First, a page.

I'm glad you added the "in my opinion part." The way I was taught and later taught this subject, was to find the solution to the homogeneous problem, and then find a particular solution.
One technique that I found to be fruitful was the so-called method of annihilators.
Using your example again, y'' + 4y = 4, this can be written as ##(D^2 + 4)y = 4##.
Since the D (or differentiation) operator annihilates any constant the nonhomogeneous problem above can be rewritten as a higher order homogeneous equation as ##(D^3 + 4D)y = D(4) = 0##.
Factoring the left side gives ##D(D + 2i)(D - 2i)y = 0##, so a basic set for this new equation is ##\{1, e^{2ix}, e^{-2ix}\}##. De Moivre's formula allows us to change this set to ##\{1, \cos(2x), \sin(2x)\}##. Of course the latter two functions are in the kernel of the homogeneous equation, so I see little point in including them as part of a particular solution.
A particular solution can be found by determining which multiple of the basis function 1 satisfies the nonhomogeneous equation. Letting ##y_p = A \cdot 1##, we have ##y_p'' + 4 y_p = 4##. Since ##y_p'' = 0##, we have ##4y_p = 4 \Rightarrow y_p = 1##.
This leads us to a general solution of the original nonhomogeneous ODE being ##y_g = c_1\cos(2x) + c_2\sin(2x) + 1##, where the two constants can be determined if initial conditions are included.

Mark44 said:
-- is not a sum that contains at least one function that is a linear combination of the homogeneous equation's basis set.
But, as has been shown with several examples, this does not uniquely identify one of the particular solutions. It is therefore not a mathematically rigorous way of singling out ome of the many particular solutions.

More to the point: There is absolutely nothing wrong with using a particular solution that has a term that is a homogeneous solution. You will get different constants when you adapt the general solution to whatever initial/boundary conditions you may have, but the final solution will be the same.

This is where teaching that there is only one permissible particular solution goes wrong. What is worse, you might mark down someone who used ##\sinh(x)## instead of ##\cosh(x)## or ##e^x/2## as their particular solution when in reality they did something completely fine.

One should also note that a particular solution that also satisfies the initial conditions is what is required to solve a diffential equation. It is explicitly what the OP’s problem asks for.

Orodruin said:
More to the point: There is absolutely nothing wrong with using a particular solution that has a term that is a homogeneous solution.
Other than it is a waste of effort? The term that is a homogeneous solution vanishes when it is substituted in the DE. That's really my main point.

Orodruin said:
You will get different constants when you adapt the general solution to whatever initial/boundary conditions you may have, but the final solution will be the same.
If we both arrive at the same solution, then what exactly is the problem?

Orodruin said:
This is where teaching that there is only one permissible particular solution goes wrong. What is worse, you might mark down someone who used ##\sinh(x)## instead of ##\cosh(x)## or ##e^x/2## as their particular solution when in reality they did something completely fine.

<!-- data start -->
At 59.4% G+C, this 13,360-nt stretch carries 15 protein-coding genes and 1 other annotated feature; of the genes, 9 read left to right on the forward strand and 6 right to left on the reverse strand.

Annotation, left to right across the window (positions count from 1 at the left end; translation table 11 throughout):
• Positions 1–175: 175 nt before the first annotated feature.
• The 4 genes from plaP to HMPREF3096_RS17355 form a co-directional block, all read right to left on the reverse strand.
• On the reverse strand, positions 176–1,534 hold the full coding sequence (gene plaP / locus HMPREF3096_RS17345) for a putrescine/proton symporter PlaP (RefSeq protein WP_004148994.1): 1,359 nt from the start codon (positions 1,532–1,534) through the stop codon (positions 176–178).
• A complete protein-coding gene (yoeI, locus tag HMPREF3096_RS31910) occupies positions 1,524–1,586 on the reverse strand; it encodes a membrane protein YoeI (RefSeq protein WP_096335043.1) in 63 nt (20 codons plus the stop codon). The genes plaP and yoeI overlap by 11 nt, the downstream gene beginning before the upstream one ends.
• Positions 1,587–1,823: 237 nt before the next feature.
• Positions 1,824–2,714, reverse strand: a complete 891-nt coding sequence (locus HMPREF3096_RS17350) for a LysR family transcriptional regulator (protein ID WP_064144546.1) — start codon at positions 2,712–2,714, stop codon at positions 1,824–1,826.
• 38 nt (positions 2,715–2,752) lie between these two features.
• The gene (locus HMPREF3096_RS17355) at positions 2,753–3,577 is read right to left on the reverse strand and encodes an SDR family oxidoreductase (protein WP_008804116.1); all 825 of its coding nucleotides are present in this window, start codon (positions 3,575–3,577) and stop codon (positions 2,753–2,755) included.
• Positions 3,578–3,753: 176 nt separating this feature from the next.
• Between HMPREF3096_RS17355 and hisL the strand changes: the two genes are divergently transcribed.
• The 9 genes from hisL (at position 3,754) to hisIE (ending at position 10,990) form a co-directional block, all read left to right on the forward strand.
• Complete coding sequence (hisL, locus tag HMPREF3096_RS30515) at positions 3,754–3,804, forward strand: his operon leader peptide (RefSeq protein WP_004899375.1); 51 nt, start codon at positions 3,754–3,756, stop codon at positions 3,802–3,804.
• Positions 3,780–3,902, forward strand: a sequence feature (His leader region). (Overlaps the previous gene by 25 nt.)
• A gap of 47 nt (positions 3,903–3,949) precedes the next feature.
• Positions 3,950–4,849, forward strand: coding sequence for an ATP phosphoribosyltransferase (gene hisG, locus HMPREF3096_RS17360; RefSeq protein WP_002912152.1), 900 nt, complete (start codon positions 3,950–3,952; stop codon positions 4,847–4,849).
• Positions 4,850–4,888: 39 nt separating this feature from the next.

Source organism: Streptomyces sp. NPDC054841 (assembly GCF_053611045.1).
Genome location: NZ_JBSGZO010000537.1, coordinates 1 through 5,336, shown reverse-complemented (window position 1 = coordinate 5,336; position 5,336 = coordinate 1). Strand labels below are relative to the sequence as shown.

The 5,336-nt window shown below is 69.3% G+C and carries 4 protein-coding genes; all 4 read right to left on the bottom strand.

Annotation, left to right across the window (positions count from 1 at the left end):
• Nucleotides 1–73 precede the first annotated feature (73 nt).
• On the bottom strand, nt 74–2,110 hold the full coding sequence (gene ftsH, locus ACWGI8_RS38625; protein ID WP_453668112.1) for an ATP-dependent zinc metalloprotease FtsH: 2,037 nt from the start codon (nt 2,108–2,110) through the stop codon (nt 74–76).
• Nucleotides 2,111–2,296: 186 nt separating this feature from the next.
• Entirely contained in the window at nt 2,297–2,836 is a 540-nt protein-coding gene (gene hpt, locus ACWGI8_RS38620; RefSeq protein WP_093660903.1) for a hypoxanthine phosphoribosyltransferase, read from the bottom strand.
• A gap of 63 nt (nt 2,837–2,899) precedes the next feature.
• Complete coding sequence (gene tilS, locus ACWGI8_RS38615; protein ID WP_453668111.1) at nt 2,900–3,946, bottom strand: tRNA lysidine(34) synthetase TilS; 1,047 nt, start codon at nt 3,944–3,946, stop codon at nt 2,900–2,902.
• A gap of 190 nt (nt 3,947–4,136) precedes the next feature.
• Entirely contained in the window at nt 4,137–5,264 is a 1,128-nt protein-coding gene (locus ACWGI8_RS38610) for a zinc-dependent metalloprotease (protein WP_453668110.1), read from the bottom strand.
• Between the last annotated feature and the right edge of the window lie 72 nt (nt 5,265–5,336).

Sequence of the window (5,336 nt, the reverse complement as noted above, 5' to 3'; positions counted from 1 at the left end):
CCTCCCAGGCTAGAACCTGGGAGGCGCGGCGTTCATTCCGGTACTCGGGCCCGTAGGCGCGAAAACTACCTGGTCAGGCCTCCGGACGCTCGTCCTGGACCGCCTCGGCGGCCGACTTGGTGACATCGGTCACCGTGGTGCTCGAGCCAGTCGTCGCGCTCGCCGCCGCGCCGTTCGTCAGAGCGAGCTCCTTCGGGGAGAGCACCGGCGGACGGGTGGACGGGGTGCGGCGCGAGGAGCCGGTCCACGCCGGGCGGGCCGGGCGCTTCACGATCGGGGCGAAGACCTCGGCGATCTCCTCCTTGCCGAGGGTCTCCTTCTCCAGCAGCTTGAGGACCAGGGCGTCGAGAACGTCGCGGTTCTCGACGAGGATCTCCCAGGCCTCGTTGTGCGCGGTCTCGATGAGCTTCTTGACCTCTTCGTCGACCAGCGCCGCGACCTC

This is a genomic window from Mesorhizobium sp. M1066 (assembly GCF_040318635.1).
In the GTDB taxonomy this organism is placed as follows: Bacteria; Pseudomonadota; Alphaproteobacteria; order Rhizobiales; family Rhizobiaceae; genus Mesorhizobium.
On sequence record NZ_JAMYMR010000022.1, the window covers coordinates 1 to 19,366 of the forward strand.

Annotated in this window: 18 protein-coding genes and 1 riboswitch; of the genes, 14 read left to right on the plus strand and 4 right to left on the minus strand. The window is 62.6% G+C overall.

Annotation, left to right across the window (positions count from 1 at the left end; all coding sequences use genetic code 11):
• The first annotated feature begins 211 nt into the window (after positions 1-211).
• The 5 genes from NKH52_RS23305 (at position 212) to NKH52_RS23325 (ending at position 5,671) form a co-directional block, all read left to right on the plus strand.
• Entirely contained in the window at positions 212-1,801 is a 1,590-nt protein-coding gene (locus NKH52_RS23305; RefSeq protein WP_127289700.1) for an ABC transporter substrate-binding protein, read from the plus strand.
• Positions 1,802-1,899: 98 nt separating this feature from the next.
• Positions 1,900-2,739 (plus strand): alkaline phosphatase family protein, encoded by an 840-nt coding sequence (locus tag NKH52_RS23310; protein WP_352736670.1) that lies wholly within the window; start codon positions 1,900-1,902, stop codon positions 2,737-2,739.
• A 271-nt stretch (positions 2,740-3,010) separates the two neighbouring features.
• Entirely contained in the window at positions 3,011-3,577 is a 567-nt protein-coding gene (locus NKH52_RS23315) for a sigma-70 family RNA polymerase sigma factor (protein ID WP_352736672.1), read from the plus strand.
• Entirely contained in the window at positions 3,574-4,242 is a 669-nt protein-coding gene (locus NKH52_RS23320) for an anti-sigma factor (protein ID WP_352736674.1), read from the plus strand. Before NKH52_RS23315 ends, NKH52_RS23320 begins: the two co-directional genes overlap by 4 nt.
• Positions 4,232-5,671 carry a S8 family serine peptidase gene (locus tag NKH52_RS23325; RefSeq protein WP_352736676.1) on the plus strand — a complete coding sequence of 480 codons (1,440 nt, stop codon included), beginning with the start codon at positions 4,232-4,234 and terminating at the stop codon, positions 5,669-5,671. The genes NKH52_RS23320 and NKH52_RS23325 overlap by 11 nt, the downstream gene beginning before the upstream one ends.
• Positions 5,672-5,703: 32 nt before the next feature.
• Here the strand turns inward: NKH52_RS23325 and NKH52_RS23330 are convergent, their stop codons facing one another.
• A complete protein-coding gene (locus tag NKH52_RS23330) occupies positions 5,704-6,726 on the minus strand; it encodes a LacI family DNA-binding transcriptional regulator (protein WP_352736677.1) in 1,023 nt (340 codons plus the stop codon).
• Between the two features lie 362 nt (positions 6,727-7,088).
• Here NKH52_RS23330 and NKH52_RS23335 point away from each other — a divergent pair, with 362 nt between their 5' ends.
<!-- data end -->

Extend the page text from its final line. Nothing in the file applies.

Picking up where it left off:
This is something I strove hard never to do. When I was marking homework or exams, and someone had an answer that looked different from the answer sheet I had prepared, but was equivalent to mine, I never marked them down. Never.

Mark44 said:
Other than it is a waste of effort? The term that is a homogeneous solution vanishes when it is substituted in the DE. That's really my main point.
There really is no point here. As has been shown repeatedly and with different examples, it is not always directly obvious that two different homogeneous solutions have terms from the homogeneous solution.

They must of course differ by a homogeneous solution, but they are always equally permissible and teaching that there is only a single particular solution is simply wrong. All solutions where you fix the arbitrary constants are particular solutions by definition. That you choose to use a specific one out of those is a matter of your preferred way to solve a problem, not one of making a particular solution unique

Mark44 said:
This is something I strove hard never to do. When I was marking homework or exams, and someone had an answer that looked different from the answer sheet I had prepared, but was equivalent to mine, I never marked them down. Never.
What if they only solved the problem partially and used a different particular solution? The final answer is not everything.

Mark44 said:
If we both arrive at the same solution, then what exactly is the problem?
Nothing. It is you who seems to have a problem with there being more than one particular solution.

Mark44 said:
-- is not a sum that contains at least one function that is a linear combination of the homogeneous equation's basis set.
Okay, so if we have explicit functions, you can look at the function and check that it meets this criteria. But, what if we have a particular solution in theory: ##y_p(x)##. How do we confirm that we have the unique particular solution? Suppose you say you have found the unique particular solution. How can you prove it?

I would like to see your proof that ##y_p(x)## is not a sum that contains at least one function that is a linear combination of the homogeneous equation's basis set. I.e. a proof that ##y_p(x)## can be determined uniquely?

PeroK said:
I would like to see your proof that ##y_p(x)## is not a sum that contains at least one function that is a linear combination of the homogeneous equation's basis set. I.e. a proof that ##y_p(x)## can be determined uniquely?
And I would like to see a valid method for squaring the circle while we are at it ...